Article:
How to Resist Temptation
Publisher: Sophia Institute Press
Publication Date: October 15, 2001
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You've no doubt taken steps to ensure your safety and your family's from various kinds of worldly calamities. But if you haven't made sure you're properly on guard against temptations, you're setting yourself up for a spiritual disaster of immense proportions. No matter how devoted to Christ you are, temptations are going to come to you. That's why How to Resist Temptation is essential reading for every serious Catholic.
The author, Fr. Francis J. Remler, C.M., helps you prepare yourself so that, when temptations begin to assail your soul, you'll be ready. Learn from Father's experience Fr. Remler gives you the benefit of his expertise as a confessor and shepherd of souls, as he shows you how to identify and guard against common misunderstandings of what temptation really is and what it is not misunderstandings that can paralyze your spiritual growth. He details ways you can recognize the elements of temptation and be on guard against often-unrecognized causes of individual temptations. He reveals how you can keep the memories of your past sins from troubling and tempting you now, and clarifies why God allows temptation to exist in the first place. He even explores the role of the demonic in day-to-day temptations with firm faith in God's power.
A marvelously encouraging and optimistic book, How to Resist Temptation even contains useful directions on how you can believe it or not actually benefit from temptation, and how you can learn from others' examples as you fight against temptation. So the next time the siren song of temptation starts to sound in your ears, don't try to tough out the struggle alone call on God's ever-plentiful grace, and go to battle against sin armed with the wisdom of How to Resist Temptation!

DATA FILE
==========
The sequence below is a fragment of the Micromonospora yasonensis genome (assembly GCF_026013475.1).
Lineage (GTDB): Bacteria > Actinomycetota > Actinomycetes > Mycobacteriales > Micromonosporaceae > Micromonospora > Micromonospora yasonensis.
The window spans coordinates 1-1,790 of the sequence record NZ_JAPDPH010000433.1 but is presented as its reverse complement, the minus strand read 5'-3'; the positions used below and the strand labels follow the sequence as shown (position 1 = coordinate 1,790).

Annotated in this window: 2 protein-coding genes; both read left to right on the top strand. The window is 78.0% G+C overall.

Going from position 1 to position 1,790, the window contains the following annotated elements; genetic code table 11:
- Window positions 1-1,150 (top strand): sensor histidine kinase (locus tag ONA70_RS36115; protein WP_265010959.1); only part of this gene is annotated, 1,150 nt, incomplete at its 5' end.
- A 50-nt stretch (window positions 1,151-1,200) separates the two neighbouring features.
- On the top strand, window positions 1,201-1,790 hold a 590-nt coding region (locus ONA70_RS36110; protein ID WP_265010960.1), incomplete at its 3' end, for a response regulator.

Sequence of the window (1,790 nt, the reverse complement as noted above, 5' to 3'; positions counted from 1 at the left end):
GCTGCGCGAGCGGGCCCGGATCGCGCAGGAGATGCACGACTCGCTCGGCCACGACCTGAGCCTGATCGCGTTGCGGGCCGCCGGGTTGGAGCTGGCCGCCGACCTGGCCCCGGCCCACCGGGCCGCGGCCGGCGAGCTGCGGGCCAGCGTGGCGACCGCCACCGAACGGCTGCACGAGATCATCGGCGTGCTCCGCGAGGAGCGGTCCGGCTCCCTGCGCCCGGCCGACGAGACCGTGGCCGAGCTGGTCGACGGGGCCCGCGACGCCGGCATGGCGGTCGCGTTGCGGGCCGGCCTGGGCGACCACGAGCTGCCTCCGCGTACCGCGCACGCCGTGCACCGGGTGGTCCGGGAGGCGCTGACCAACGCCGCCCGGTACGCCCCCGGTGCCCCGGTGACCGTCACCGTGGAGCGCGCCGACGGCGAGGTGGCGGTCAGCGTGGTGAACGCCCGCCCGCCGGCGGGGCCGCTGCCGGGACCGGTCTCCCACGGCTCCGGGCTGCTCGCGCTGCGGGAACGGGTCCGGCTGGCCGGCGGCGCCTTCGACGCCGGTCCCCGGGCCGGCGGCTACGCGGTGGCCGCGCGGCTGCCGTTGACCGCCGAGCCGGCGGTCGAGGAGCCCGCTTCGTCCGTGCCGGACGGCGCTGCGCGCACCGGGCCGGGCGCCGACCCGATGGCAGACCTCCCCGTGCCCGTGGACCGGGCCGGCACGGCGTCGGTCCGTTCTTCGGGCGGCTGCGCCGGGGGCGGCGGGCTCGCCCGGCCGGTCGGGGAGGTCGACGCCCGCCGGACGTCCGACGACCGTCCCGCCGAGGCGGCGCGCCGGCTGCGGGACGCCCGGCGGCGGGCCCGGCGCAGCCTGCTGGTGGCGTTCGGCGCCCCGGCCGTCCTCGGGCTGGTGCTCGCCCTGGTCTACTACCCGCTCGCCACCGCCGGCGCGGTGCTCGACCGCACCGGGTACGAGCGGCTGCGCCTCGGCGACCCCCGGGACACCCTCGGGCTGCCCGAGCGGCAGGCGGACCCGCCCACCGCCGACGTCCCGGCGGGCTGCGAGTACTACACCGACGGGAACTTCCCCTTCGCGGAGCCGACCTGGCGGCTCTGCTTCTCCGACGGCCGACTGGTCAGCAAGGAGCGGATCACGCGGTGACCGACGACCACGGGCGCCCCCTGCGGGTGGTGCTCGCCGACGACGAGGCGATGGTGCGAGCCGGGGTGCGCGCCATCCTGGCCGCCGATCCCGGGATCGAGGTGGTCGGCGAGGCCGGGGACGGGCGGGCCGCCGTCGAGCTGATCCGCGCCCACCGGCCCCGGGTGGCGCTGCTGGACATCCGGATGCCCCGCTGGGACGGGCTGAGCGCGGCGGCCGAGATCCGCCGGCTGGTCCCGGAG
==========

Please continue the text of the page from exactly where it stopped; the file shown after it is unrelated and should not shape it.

"Temptations, therefore, are meant to reveal whether the love that a soul claims to have for God is genuine and true, and not mere hollow sham and vain pretense. They are the avid test of the spiritual life."
"It must be borne in mind that penance is done not only by chastising ourselves for sins committed, but also by denying ourselves and refusing to grant to the passions what they crave by the commission of new sins."
"Far more necessary than fasting from food and drink is the practice of perfect patience with his neighbor, the refraining from saying and doing unkind things, fidelity to his prayers and the duties of his state of life, and in the matter of holy purity, the resolute avoidance of every form of dangerous amusement."
"Firmness of will, then, is very necessary, but it is not enough. It is also necessary that you try to remain calm, self-controlled, composed in mind and body. Above all, guard against making use of nervous outward actions and gestures for the purpose of manifesting your interior resistance."
One of the most painful ordeals that God-fearing and virtuous souls are made to undergo is that of being tried by temptations. Temptations meet them at every turn and assail them from within and from without.
There is scarcely a day on which they do not experience the full truth of the words penned by St. Paul: “I do not the good that I will [i.e., that I desire to do]; but the evil which I hate, that I do… To will [to do good] is present with me; but to accomplish that which is good I find not. For the good which I will, I do not; but the evil which I will not, that I do… I am delighted with the law of God according to the inward man; but I see another law in my members fighting against the law of my mind, and captivating me in the law of sin that is in my members.” (Rom. 7:15, 18-19, 22-23)